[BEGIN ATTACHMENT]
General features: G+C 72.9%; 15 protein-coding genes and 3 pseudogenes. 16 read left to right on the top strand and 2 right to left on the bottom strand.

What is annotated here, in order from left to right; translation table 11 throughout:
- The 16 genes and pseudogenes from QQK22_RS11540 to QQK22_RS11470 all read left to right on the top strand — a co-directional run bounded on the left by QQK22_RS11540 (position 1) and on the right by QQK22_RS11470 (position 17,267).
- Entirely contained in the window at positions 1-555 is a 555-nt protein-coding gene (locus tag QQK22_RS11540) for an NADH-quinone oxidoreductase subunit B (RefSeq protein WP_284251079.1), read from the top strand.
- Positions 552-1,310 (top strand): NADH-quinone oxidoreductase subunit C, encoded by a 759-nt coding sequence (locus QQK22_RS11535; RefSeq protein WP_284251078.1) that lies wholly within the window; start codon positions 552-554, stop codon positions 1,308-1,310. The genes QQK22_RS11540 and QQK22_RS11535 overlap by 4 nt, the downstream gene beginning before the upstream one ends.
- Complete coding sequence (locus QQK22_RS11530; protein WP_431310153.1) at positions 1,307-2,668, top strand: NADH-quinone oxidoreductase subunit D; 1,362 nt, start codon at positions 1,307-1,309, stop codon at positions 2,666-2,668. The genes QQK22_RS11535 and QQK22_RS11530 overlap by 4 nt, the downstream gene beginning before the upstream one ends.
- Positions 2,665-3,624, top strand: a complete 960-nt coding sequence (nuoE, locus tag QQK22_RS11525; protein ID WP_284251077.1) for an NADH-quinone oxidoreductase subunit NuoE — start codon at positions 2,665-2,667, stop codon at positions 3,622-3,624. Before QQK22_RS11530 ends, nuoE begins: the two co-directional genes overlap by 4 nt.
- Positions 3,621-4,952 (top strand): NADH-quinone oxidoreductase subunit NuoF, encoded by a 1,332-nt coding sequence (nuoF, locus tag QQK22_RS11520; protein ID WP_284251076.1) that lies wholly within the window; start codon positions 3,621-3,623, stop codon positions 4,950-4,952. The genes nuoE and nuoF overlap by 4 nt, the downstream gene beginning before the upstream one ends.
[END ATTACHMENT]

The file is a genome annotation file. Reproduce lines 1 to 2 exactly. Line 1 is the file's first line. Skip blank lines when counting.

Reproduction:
General features: G+C 72.9%; 15 protein-coding genes and 3 pseudogenes. 16 read left to right on the top strand and 2 right to left on the bottom strand.

What is annotated here, in order from left to right; translation table 11 throughout: